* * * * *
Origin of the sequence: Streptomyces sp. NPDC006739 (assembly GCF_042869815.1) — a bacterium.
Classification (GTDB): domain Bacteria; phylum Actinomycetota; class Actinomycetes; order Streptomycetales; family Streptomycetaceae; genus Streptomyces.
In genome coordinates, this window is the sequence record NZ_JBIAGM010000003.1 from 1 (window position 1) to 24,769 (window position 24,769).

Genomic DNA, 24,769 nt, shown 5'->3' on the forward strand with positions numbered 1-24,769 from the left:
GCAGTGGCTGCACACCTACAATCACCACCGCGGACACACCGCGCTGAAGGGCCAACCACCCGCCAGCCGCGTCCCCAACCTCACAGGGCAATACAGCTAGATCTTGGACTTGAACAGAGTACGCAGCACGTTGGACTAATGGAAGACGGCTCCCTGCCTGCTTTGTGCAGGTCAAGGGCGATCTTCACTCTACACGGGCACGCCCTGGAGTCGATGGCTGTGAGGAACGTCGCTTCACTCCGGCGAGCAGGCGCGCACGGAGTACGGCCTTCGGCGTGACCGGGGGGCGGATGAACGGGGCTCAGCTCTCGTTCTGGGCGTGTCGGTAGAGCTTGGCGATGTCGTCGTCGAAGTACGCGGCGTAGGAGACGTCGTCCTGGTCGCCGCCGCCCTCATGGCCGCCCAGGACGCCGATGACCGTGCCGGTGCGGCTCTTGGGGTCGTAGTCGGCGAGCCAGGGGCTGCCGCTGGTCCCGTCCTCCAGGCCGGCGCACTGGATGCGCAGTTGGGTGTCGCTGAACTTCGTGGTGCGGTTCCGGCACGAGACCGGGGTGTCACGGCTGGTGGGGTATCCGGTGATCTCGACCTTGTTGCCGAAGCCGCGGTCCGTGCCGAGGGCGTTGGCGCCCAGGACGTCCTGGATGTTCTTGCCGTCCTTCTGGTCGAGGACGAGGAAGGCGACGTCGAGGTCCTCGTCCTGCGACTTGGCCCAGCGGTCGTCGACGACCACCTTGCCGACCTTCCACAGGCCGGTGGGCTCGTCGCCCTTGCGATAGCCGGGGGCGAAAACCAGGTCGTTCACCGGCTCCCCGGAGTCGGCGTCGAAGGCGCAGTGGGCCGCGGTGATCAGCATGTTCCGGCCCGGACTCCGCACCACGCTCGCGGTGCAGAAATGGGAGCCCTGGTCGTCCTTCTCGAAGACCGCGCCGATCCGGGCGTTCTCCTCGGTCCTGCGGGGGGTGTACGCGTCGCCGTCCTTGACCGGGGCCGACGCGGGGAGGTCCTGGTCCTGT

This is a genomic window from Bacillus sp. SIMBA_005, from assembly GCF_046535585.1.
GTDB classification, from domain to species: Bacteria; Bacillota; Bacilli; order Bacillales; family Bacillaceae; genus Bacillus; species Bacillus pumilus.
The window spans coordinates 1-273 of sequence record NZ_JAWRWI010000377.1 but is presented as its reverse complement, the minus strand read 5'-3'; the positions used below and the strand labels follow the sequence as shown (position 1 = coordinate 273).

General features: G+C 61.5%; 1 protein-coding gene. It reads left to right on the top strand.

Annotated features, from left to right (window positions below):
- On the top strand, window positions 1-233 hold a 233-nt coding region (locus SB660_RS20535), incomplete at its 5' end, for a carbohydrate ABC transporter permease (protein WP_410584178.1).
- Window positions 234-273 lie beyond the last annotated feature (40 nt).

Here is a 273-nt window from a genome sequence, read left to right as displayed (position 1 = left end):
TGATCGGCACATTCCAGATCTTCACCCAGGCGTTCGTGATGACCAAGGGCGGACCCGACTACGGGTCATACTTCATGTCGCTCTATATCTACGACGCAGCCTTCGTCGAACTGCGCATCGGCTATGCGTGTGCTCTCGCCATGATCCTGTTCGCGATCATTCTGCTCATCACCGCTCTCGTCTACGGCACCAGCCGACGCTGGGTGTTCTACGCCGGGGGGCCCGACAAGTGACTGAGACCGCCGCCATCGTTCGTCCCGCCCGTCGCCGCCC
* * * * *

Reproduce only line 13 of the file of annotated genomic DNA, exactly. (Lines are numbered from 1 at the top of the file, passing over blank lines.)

Here is a 273-nt window from a genome sequence, read left to right as displayed (position 1 = left end):